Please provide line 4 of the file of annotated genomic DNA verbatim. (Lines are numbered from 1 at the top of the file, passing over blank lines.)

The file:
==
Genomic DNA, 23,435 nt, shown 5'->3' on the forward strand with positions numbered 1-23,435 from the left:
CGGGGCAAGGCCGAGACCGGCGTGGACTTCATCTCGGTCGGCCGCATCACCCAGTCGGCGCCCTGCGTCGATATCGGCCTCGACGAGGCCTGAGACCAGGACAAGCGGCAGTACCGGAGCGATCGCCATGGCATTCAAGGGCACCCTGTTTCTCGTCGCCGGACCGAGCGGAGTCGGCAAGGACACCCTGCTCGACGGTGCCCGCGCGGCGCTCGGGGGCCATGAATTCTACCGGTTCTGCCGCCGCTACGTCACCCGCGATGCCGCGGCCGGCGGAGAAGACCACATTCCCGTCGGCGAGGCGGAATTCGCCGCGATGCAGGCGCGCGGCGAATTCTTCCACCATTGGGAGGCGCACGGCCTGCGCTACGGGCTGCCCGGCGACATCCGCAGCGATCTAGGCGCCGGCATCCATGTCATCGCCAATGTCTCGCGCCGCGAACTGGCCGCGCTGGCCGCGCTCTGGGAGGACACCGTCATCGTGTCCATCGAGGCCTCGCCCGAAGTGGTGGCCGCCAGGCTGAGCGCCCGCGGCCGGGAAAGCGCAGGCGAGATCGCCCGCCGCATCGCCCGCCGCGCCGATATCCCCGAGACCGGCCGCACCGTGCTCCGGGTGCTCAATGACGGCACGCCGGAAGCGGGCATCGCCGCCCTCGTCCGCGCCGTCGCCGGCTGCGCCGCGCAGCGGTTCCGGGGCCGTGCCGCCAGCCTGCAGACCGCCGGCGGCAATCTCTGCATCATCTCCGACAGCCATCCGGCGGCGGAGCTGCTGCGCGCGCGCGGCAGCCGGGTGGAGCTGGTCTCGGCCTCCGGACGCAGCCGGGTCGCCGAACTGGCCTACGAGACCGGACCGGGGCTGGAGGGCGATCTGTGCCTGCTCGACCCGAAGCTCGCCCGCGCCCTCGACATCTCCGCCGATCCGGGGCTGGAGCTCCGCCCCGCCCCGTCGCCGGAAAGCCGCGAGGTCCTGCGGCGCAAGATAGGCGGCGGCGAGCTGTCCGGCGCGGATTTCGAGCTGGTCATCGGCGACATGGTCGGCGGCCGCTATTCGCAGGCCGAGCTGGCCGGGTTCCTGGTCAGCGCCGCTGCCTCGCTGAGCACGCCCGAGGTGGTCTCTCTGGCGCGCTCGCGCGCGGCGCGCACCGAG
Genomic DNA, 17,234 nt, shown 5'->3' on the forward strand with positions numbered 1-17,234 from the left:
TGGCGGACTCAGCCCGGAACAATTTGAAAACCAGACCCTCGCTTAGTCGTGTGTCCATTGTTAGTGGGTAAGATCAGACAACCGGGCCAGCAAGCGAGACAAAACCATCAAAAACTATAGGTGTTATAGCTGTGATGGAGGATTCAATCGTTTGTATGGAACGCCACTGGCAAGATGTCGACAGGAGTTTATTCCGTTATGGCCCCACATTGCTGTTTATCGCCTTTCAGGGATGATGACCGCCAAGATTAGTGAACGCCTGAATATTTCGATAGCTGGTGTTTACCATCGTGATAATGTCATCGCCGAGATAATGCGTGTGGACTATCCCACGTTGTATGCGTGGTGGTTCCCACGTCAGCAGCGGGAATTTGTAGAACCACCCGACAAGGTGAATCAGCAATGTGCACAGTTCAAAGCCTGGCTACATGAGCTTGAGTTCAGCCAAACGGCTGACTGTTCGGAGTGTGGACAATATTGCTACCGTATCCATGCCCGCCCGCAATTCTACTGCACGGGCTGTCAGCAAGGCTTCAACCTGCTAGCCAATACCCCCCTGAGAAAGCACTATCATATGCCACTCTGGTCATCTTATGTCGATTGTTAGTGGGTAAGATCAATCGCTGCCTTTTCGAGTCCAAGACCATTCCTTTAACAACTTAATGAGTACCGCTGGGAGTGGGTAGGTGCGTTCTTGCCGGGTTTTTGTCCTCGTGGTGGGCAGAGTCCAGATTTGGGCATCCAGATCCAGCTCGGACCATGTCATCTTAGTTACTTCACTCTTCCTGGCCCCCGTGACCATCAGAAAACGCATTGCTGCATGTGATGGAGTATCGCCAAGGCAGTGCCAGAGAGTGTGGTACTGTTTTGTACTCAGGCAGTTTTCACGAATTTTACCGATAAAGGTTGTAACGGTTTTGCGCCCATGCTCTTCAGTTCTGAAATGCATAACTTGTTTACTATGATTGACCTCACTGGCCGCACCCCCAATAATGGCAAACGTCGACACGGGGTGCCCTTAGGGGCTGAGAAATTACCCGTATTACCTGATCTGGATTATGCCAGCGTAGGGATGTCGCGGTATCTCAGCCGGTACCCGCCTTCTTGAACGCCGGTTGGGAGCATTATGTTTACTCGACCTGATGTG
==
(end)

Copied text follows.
TGGCGGACTCAGCCCGGAACAATTTGAAAACCAGACCCTCGCTTAGTCGTGTGTCCATTGTTAGTGGGTAAGATCAGACAACCGGGCCAGCAAGCGAGACAAAACCATCAAAAACTATAGGTGTTATAGCTGTGATGGAGGATTCAATCGTTTGTATGGAACGCCACTGGCAAGATGTCGACAGGAGTTTATTCCGTTATGGCCCCACATTGCTGTTTATCGCCTTTCAGGGATGATGACCGCCAAGATTAGTGAACGCCTGAATATTTCGATAGCTGGTGTTTACCATCGTGATAATGTCATCGCCGAGATAATGCGTGTGGACTATCCCACGTTGTATGCGTGGTGGTTCCCACGTCAGCAGCGGGAATTTGTAGAACCACCCGACAAGGTGAATCAGCAATGTGCACAGTTCAAAGCCTGGCTACATGAGCTTGAGTTCAGCCAAACGGCTGACTGTTCGGAGTGTGGACAATATTGCTACCGTATCCATGCCCGCCCGCAATTCTACTGCACGGGCTGTCAGCAAGGCTTCAACCTGCTAGCCAATACCCCCCTGAGAAAGCACTATCATATGCCACTCTGGTCATCTTATGTCGATTGTTAGTGGGTAAGATCAATCGCTGCCTTTTCGAGTCCAAGACCATTCCTTTAACAACTTAATGAGTACCGCTGGGAGTGGGTAGGTGCGTTCTTGCCGGGTTTTTGTCCTCGTGGTGGGCAGAGTCCAGATTTGGGCATCCAGATCCAGCTCGGACCATGTCATCTTAGTTACTTCACTCTTCCTGGCCCCCGTGACCATCAGAAAACGCATTGCTGCATGTGATGGAGTATCGCCAAGGCAGTGCCAGAGAGTGTGGTACTGTTTTGTACTCAGGCAGTTTTCACGAATTTTACCGATAAAGGTTGTAACGGTTTTGCGCCCATGCTCTTCAGTTCTGAAATGCATAACTTGTTTACTATGATTGACCTCACTGGCCGCACCCCCAATAATGGCAAACGTCGACACGGGGTGCCCTTAGGGGCTGAGAAATTACCCGTATTACCTGATCTGGATTATGCCAGCGTAGGGATGTCGCGGTATCTCAGCCGGTACCCGCCTTCTTGAACGCCGGTTGGGAGCATTATGTTTACTCGACCTGATGTG